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The heart’s electrical system is responsible for making and conducting signals that trigger the heart to beat. These signals prompt the heart’s muscle to contract. With each contraction, blood is pumped throughout the body. The process begins in the upper chambers of the heart (atria), which pump blood into the lower chambers (ventricles).

The most common cause of SCA is a dangerous and abnormal heart rhythm called ventricular fibrillation (VF). In VF, the electrical signals that control the lower chambers of the heart (ventricles) become chaotic. This sends the ventricles into fibrillation, an extremely rapid and irregular quivering that cannot effectively pump blood to the body.

Atrial flutter (AFL) is a common abnormal heart rhythm, similar to atrial fibrillation, the most common abnormal heart rhythm. Both conditions are types of supraventricular (above the ventricles) tachycardia (rapid heart beat). In AFL, the upper chambers (atria) of the heart beat too fast, which results in atrial muscle contractions that are faster than and out of sync with the lower chambers (ventricles).

EP Live 2018

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EP Live is a 2-day intensive educational meeting targeting practicing electrophysiologists as well as fellows in training. The meeting consists of four sections: AF ablation, VT ablation, devices and new technologies. In addition, a panel of recognized experts will provide commentary and discussion. Previously recorded cases will also be shown.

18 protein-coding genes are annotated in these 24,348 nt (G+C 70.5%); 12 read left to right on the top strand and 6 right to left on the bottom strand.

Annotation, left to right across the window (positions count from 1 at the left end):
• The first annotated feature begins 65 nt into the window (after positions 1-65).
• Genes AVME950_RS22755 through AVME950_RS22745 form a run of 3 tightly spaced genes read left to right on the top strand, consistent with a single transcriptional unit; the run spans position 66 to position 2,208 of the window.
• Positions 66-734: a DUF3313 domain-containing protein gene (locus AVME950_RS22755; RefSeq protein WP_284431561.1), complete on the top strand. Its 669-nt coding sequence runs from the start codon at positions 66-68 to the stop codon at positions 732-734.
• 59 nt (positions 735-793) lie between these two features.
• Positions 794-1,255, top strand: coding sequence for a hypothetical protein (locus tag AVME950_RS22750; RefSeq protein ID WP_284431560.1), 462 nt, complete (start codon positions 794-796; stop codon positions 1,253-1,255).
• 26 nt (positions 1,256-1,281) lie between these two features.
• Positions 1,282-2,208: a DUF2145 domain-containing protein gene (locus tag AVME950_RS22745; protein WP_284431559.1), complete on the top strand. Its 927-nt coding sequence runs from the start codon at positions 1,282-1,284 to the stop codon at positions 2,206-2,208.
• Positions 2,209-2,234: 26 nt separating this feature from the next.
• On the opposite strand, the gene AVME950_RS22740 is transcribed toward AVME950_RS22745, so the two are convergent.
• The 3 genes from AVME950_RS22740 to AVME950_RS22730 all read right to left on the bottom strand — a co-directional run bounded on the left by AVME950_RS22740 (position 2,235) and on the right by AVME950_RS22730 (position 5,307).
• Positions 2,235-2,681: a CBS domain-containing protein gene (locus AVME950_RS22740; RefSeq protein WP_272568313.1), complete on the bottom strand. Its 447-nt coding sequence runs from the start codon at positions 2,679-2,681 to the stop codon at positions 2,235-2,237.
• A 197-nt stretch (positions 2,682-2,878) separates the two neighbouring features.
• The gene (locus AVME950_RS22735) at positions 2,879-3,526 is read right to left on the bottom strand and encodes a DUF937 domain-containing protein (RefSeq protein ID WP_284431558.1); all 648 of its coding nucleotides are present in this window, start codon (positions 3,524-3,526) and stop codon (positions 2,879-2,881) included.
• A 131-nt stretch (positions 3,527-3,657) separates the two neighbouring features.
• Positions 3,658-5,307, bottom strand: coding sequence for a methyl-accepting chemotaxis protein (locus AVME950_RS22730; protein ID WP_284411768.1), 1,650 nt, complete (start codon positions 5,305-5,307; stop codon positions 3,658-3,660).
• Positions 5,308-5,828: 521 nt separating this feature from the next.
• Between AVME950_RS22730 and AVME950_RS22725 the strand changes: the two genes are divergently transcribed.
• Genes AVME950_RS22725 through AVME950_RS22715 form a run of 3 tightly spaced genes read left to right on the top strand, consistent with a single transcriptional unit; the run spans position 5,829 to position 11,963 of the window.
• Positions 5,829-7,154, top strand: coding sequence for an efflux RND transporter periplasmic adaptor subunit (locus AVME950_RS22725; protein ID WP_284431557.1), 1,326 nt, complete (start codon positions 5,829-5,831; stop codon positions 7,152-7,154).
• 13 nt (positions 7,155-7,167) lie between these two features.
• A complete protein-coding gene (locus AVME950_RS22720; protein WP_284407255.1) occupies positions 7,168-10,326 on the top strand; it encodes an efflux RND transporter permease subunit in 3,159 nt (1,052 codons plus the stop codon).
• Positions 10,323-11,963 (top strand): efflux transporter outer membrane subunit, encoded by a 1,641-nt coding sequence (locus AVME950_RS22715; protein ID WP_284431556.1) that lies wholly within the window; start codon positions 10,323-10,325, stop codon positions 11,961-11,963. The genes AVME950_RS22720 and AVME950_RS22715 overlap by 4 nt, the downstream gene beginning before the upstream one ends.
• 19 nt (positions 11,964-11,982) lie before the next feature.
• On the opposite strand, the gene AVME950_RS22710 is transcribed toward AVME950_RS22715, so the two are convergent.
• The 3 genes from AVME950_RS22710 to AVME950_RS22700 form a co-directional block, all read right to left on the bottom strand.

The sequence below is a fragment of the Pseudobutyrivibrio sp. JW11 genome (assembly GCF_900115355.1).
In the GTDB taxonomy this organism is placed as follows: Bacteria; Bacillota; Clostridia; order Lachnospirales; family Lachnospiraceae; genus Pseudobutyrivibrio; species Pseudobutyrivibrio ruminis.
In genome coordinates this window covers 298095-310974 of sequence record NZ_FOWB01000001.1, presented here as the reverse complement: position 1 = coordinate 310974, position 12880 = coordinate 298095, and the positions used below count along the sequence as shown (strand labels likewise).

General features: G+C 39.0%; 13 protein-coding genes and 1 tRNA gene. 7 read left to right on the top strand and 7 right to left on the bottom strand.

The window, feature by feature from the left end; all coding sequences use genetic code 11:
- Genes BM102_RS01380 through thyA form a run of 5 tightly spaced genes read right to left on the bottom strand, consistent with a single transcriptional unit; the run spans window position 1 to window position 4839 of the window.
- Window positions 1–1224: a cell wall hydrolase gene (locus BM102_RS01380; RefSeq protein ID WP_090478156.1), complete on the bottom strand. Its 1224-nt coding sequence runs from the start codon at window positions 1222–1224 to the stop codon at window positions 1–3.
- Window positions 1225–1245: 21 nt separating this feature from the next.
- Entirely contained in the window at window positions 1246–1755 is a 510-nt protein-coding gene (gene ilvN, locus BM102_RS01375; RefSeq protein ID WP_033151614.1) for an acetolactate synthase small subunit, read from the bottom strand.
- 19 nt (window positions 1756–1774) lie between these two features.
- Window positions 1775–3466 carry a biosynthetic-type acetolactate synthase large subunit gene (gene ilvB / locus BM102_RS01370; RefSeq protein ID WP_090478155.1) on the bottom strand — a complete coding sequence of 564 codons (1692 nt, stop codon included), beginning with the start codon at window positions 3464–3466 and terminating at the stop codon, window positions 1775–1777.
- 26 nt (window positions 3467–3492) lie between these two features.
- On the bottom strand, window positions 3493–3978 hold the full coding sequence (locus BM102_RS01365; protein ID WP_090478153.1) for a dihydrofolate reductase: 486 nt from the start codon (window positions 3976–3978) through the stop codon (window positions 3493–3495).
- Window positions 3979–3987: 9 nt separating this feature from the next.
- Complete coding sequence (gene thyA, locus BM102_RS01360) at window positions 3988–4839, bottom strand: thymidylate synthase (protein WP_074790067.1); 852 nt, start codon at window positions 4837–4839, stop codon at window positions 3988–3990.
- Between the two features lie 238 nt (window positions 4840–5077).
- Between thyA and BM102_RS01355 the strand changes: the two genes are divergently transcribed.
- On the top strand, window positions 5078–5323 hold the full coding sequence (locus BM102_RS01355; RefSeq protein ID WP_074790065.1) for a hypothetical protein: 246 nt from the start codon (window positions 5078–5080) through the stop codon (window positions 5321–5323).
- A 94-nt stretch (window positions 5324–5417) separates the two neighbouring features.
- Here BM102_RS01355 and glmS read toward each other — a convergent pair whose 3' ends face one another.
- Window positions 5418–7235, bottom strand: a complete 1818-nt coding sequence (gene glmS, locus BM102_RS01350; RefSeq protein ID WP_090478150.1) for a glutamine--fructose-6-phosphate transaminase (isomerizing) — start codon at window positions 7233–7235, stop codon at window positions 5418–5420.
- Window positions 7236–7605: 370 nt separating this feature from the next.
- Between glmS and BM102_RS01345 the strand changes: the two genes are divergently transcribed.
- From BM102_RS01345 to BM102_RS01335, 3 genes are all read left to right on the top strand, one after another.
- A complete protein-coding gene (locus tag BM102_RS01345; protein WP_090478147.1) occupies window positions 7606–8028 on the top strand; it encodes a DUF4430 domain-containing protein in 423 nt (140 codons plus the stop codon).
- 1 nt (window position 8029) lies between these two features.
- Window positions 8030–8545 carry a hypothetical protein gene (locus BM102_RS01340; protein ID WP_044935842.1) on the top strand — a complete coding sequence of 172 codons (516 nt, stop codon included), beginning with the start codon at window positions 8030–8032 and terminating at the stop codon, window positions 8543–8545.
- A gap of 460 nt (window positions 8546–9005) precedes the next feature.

By far, the Global CardioVascular Clinical Trialists Forum (CVCT), now in its 14th year, provides the best annual update and in-depth understanding of the trials shaping the evidence base of modern cardiology.

Join academics, trialists, regulators, R&D experts and young investigators for an interactive exchange covering all areas of CV trials. CVCT Forum is the only event focusing specifically on clinical trials in cardiovascular disease that brings together key decision makers, conceivers of clinical trial protocols, investigators, regulatory authorities, clinical research associations, cardiologists, general practitioners, epidemiologists and industry.